Let me completely the food story before coming to the two lovely surprises that awaited me.

On our way to Sattal we stopped at I Heart Cafe Himalayas. It was wonderful to meet Liz again and savor the delicacies she and her team makes. I will do a separate post on it in a few days. Don’t miss the place in Mehra Estate on Bhowali Road if you are in that area. The cafe is what I would have loved to owned in a quaint hill station.

You can read about the three lakes of this area in my post HERE. Not much had changed since we came here two years ago except that the otherwise quiet Naukuchiatal had a lot of water activities going on this time. It was a real heartbreak to see these beautiful places slowly losing their natural charm to these touristy activities. Sattal had already succumb to huge crowds, noise and eateries that have mushroomed at the lakeside.

 

What caught my eyes were local vendors selling the summer fruits. I was elated to see kafal, hisalu, small local yellow and orange apricots, the tiny babbugoshas (a pear variety), peaches and the deliciously juicy plums. Some other wild fruits that I remember from the past are bedu, ghigharu, kirmoli etc. but one doesn’t see much of them these days.

While the others enjoyed the scenic view of the lake waters I decided to gorge on these.

The Kumaon and Garhwal region of  Uttarakhand are known for these awesome local wild fruits. Many of them have medicinal values too.

The sweet and sour Kafal or Kaafal is called Bayberry in English and is a drupe. Considered as the king of wild fruits in Uttaranchal it matures in month of April to June. Kafal resembles the raspberry but has a big seed and thin layer of flesh. Mostly its eaten with rock salt and red chilly. We also make sharbat from them just like the phalsa sharbat. Slightly acidic in taste it has a high amount of Vitamin C. Mostly the fruit is grown between the altitude of 100-2000 meters above the sea level  in the foothills of Himalayas and has a very short shelf life. It also indicates the change of season. In local kumaoni language this fruit is called kaafo and is celebrated with beautiful songs and stories unlike any other in the region. The vendor was selling 10/- a cone and I saw many kids happily sucking on them near the lake. I ate them after a gap of many years so it was a real treat. I came to know that it is also found in Nepal. A poet friend from Shillong told me it’s called Soh phi in the Khasi Hills.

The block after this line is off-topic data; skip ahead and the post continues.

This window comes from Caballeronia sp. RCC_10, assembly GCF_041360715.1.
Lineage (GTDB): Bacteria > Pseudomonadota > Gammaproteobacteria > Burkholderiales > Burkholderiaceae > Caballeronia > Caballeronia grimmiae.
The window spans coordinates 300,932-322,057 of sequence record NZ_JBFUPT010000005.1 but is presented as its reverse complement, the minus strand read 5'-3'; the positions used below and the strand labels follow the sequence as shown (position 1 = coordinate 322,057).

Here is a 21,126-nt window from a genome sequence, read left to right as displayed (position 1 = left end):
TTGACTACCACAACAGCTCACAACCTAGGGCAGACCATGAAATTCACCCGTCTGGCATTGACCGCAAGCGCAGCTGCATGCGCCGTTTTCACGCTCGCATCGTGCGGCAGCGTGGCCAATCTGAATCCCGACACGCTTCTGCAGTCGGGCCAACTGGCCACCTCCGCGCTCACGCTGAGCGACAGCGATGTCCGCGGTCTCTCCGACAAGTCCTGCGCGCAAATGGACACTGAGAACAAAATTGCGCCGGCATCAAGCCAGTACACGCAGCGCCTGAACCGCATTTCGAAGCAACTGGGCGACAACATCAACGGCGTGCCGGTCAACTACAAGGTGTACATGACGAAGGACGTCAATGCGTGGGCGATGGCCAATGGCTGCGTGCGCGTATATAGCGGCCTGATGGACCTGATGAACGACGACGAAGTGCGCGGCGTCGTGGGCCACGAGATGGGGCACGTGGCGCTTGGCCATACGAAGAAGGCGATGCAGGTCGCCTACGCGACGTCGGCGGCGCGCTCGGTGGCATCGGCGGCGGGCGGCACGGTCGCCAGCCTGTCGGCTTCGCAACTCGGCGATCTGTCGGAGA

I was telling the couple friend we had gone with about these fruits and wondered if we would be lucky enough to savor the other fruits too and we were. At Sattal I saw some vendors selling Hisalu. I had not seen them since so long. At first I couldn’t believe my eyes as the season for these berries was about to end. I bought a few cones to relive the memories of those simple pleasures of my youth.

 

Soft and tangy Hisalu is also known as the Golden Himalayan raspberry or the yellow Himalayan Raspberry. These are the actual “Organic” fruits. Straight from the trees. These little berries used to be the source of energy to the travelers going uphill in olden days. The fruit is juicy and very flavorful. It is difficult to describe its taste as it unique to the berry. People make jam from it just like the raspberries. It usually ripens from in March-April and perishes very quickly after being plucked. An old friend from Rawalpindi told me that he found some of these fruits during an off track hike on Margallah hills a few years ago. So many stories came up when I shared the pix earlier on FB and Instagram.

I also happily snacked on the locally grown small and juicy plums, apricots and peaches. I saw a few fruit laden trees in the villages but we were on the move so couldn’t take photographs.

The Woods, where we were staying, had pear trees but the fruits were yet to ripen.

A monkey brigade one day decided to indulge themselves on the deck facing the lake and the staff had to drive them off with sticks. Unafraid these moneys have become a menace since the langoor money population has dwindled. The two don’t see eye to eye.

There was a Timla (Ficus auriculata) also called Elephant fig or wild fig tree right opposite the property but the fruit was unripe too. Timla produces a unique fruit which is actually an inverted flower. It is an important fruit in the hills and has medicinal benefits too.